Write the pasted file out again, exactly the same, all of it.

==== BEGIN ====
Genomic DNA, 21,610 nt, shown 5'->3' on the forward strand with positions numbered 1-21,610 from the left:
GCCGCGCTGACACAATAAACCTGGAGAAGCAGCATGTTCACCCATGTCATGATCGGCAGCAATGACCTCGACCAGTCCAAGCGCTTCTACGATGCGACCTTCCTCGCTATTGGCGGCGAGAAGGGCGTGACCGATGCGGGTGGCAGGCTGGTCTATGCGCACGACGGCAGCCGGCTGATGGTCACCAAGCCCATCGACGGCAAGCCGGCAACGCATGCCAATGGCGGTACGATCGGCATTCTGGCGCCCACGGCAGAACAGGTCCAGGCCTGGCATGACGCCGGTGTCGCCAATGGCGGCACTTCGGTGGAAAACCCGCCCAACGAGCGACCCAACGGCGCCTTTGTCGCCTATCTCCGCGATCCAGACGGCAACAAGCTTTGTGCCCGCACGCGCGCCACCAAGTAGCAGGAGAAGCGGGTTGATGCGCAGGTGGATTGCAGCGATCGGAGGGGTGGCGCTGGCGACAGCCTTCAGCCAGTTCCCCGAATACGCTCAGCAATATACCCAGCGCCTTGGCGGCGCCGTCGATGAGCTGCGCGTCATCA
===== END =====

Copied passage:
Genomic DNA, 21,610 nt, shown 5'->3' on the forward strand with positions numbered 1-21,610 from the left:
GCCGCGCTGACACAATAAACCTGGAGAAGCAGCATGTTCACCCATGTCATGATCGGCAGCAATGACCTCGACCAGTCCAAGCGCTTCTACGATGCGACCTTCCTCGCTATTGGCGGCGAGAAGGGCGTGACCGATGCGGGTGGCAGGCTGGTCTATGCGCACGACGGCAGCCGGCTGATGGTCACCAAGCCCATCGACGGCAAGCCGGCAACGCATGCCAATGGCGGTACGATCGGCATTCTGGCGCCCACGGCAGAACAGGTCCAGGCCTGGCATGACGCCGGTGTCGCCAATGGCGGCACTTCGGTGGAAAACCCGCCCAACGAGCGACCCAACGGCGCCTTTGTCGCCTATCTCCGCGATCCAGACGGCAACAAGCTTTGTGCCCGCACGCGCGCCACCAAGTAGCAGGAGAAGCGGGTTGATGCGCAGGTGGATTGCAGCGATCGGAGGGGTGGCGCTGGCGACAGCCTTCAGCCAGTTCCCCGAATACGCTCAGCAATATACCCAGCGCCTTGGCGGCGCCGTCGATGAGCTGCGCGTCATCA